Business Schools

A Talk with Rochester's Admissions Director


Q: Those are good questions. So how do you stand out in a crowded B-school marketplace?

A: I think we can continue to use our alumni to tell the story about what a good experience Simon is. Many referrals we get for students are through alumni, who tell the story of our top-ranked faculty, the cross-cultural nature of our programs, the education you get. [Otherwise,] it's really hard todiscern how one school is significantly different from another.

Q: As a city, Rochester, N.Y., may not be on many people's radar screens. What would you say to an applicant who may have some trepidation about moving there?

A: The first thing is, school becomes a huge part of your life, both academically and socially. You'll be socializing and going to school with a significant population of interesting peers. It's a nice, medium-size city. It's clean, it's safe, it's relatively cheap -- those are all benefits.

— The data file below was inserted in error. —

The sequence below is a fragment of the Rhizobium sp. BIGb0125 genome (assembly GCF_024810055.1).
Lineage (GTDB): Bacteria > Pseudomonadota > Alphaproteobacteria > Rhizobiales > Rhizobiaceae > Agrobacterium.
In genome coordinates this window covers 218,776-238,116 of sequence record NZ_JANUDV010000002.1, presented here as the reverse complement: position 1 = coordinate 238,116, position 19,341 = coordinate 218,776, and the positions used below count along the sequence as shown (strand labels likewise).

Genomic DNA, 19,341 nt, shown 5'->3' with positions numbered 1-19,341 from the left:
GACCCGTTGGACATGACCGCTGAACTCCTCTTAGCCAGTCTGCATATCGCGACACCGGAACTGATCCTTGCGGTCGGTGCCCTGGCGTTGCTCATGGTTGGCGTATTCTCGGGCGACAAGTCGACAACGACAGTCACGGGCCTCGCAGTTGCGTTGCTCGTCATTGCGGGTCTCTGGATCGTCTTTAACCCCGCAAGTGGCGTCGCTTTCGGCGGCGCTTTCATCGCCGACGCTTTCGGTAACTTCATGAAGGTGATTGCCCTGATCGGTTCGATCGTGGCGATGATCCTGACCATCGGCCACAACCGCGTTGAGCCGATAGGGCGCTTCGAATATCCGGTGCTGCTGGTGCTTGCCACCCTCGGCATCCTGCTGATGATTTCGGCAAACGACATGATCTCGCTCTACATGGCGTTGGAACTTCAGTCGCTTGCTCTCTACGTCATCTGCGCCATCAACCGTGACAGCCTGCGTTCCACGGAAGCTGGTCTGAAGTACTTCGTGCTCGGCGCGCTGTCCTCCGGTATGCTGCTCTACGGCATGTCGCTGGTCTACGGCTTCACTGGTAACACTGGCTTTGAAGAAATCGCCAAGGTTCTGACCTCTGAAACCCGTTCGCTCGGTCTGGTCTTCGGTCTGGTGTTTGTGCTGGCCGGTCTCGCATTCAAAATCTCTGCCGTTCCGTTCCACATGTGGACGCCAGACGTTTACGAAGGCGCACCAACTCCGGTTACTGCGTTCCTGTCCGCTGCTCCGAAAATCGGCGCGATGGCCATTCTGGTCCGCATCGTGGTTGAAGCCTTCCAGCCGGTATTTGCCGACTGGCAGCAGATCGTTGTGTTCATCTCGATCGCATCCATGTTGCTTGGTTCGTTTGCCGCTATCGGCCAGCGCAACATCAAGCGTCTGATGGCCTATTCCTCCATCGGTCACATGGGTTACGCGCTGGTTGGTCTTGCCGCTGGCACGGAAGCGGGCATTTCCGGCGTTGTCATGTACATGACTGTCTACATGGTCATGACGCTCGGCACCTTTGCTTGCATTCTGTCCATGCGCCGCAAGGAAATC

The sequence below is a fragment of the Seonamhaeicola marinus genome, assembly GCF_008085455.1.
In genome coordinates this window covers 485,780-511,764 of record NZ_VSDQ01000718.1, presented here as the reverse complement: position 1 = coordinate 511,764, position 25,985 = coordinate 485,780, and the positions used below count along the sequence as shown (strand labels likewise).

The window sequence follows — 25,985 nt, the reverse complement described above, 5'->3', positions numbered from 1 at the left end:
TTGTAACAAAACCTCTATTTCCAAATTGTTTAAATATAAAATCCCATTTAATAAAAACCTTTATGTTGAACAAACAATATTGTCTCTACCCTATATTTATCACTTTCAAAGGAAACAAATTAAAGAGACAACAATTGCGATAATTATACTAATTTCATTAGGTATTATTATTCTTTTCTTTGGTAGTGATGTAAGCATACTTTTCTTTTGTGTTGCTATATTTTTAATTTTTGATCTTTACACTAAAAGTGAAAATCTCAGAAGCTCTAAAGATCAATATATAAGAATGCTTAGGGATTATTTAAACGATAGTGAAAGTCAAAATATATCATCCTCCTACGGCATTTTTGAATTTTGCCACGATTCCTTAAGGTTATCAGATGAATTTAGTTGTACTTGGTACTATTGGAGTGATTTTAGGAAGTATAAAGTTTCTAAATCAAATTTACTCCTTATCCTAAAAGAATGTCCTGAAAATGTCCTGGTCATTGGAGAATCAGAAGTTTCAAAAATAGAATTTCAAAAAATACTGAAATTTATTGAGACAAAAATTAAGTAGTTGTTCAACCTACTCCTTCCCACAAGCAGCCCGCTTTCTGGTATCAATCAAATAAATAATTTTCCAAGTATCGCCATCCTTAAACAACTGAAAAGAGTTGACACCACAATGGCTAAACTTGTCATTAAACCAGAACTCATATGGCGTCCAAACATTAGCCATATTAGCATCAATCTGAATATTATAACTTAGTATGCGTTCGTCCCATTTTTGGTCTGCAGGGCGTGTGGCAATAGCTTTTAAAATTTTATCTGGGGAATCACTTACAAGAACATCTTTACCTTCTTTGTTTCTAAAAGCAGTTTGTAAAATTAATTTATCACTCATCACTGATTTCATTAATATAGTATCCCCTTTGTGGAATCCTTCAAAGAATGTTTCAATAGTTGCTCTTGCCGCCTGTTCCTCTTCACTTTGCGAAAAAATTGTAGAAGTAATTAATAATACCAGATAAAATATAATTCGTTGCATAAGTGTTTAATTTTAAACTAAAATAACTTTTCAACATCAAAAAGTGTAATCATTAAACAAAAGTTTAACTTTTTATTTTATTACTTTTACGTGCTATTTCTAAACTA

The university has a world-class music school, so there are lots of events to go to. We have museums, theater, great restaurants -- all the things students are interested in. The reality is, you're going to spend a lot of time -- especially in the first year -- studying, so where you are may not be so important. Though personally, I find Rochester a very enjoyable city.

Q: It gets pretty cold, no?

A: It varies. This year, we've already had as much snow as we had the entire winter last year. The campus is designed for a cold climate. There are tunnels to everywhere you need to go, so once you get in from the parking lot you basically don't have to set foot outside. You can get to the gym, to restaurants and dining halls, to the library.

Q: Do many graduates end up staying in the Rochester area?

A: Not a significant number, no. We don't draw significantly from the area for our full-time program. Most students come for the two years and are looking to move elsewhere, though we always have people who find Rochester a delightful place. We had a woman from Puerto Rico who came to school a couple years ago, and she and her family loved Rochester. She set out to get a job here, and they are now Rochesterians.

Q: How does the school interact with the big corporations in Rochester, such as Bausch & Lomb (BOL ), Kodak (EK ), and Xerox (XRX )?